The New York Court of Appeals sided with SiriusXM in ruling that common law did not protect the public performance of songs composed prior to 1972. The Turtles, a band popular in the 1960s, challenged SiriusXM, a satellite radio company, as its stations were playing the Turtles' songs without paying royalties. This comes just a month after SiriusXM settled a counterpart case in California, also involving the Turtles, where SiriusXM agreed to pay up to $99 million.
Prominent Antiquities Dealer Accused of Selling Stolen Artifacts
Nancy Wiener, a prominent New York art dealer, was arrested on charges that she made millions of dollars from selling stolen artifacts "by creating fraudulent documents to camouflage their history." She, along with other conspirators, are alleged to have engaged in fraudulent activity since at least 1999. Her attorney, Georges G. Lederman, reported to the New York Times that he and his client were examining the charges and would respond when appropriate.
Rutgers Football is Facing National Collegiate Athletic Association Inquiry
The National Collegiate Athletic Association (NCAA) informed Rutgers University that it is investigating potential rule violations in the football program. Allegedly, one former coach at Rutgers, Kyle Flood, took steps to ensure that an academically struggling player received extra-credit work. Additionally, it is alleged that 16 players on the football team roster were allowed to compete even when they tested positive for banned substances. This investigation comes just a year after six Rutgers football players were dismissed for suspected involvement in criminal activities.
Bob Stoops Revisits Handling of Joe Mixon's Assault Case
Bob Stoops, the coach of the Oklahoma Sooners' football team, said that if his star player Joe Mixon had punched a woman now, he would have been removed from the team (rather than taking no action, which is what occurred over two years ago, when Stoops believed that Mixon would redeem himself). Now, Stoops has said that he hopes even players at the high school level understand that discipline is necessary for such misconduct.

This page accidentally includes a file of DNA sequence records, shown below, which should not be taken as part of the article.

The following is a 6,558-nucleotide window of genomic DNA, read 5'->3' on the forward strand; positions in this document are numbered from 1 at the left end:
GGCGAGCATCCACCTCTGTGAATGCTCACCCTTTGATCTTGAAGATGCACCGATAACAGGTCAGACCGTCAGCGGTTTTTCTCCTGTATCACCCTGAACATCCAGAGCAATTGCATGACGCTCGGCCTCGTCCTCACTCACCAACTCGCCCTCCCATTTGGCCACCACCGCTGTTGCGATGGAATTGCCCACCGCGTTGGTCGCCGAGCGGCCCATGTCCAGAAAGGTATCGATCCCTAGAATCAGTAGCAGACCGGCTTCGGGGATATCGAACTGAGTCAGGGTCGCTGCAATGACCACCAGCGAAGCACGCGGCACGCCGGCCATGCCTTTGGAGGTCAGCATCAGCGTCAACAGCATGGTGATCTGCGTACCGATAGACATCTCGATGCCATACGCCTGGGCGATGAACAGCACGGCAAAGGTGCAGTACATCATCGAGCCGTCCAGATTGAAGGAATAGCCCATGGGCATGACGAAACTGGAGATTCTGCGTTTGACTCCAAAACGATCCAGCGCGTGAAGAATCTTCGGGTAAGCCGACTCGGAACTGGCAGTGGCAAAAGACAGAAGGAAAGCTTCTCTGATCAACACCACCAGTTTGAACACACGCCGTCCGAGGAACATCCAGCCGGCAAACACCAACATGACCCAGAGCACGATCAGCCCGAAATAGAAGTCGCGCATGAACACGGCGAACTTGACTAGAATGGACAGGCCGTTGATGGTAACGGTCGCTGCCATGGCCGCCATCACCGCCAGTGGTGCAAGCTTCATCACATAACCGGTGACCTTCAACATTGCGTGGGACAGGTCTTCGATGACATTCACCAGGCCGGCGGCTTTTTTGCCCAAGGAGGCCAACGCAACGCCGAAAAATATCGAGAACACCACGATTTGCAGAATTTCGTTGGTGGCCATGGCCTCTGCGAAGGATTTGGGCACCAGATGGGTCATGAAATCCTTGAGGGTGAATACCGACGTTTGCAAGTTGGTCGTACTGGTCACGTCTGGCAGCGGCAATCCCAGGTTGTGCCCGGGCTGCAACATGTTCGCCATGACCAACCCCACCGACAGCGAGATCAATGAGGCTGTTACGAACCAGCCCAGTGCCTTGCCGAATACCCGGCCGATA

Russian Cyberforgers Steal Millions a Day with Fake Sites
A group of Russian cyberforgers created over 500,000 fake internet users and 250,000 fake websites so that advertisers would pay nearly $5 million a day for advertisements that were never watched on some of the web's most popular sites, including Fox News and CBS Sports. White Ops, a computer security firm, released a report announcing these findings and informed "170 advertisers, ad networks and content publishers" of the result of its investigation. The cyberforgers exploited known loopholes with advertising and devised robots to perform the tasks at a volume not previously known before.
Judge Dismisses Case Against Motherwell Foundation
A New York State Supreme Court judge in Manhattan dismissed a lawsuit where the plaintiff was a former director and curator for the Dedalus Foundation. The Dedalus Foundation represents the interests of the artist Robert Motherwell, and the plaintiff, Joan Banach, sued for wrongful termination after being accused of stealing the artist's work and selling it for her own benefit. Her lawyers said that they will appeal the court's decision.
U.S. Blacklists Alibaba Unit Over Counterfeit Sales
The United States Trade Representative announced that it was placing Alibaba's Taobao marketplace on its blacklist, for permitting the sale of fake or pirated goods. While there are no penalties that come as a direct result of being blacklisted, Alibaba has been working to shed its reputation for selling fake goods. Alibaba has responded, questioning whether the blacklisting was done as a result of factual circumstances or the political climate between China and the United States.
In the Southern District of New York, Judge P. Kevin Castel held a hearing in a major insider trading case involving a Las Vegas sports bettor, William Walters. The case against Walters is set to unravel, as it has come to light that a federal agent leaked confidential information to the media. The agent claimed that the leak was made solely to draw attention to the case and the dangers of insider trading. The judge expressed shock in response to the leak of information, and suggested that Walters' lawyers file a motion to dismiss the case. If the matter is dismissed, it would be a blow to Preet Bharara, who is the United States attorney for the Southern District of New York, and has an established reputation for vigorous insider trading prosecutions.
North Carolina Fails to Repeal Bathroom Law that Prompted Boycotts
North Carolina legislators went home on Wednesday after failing to repeal the state law that "prompted economic boycotts, lawsuits, political acrimony and contributed to the defeat of the Republican governor." House Bill 2, which requires transgender individuals to use a public restroom that corresponds with the gender on their birth certificate, has been a contentious law in the state. Just days before the new governor, Roy Cooper, a Democrat, is set to be sworn in, the Republican-majority legislature was unable to make any change to the law. The impetus for change comes as a result of several businesses and artists, such as the NCAA and Bruce Springsteen, have boycotted visiting North Carolina.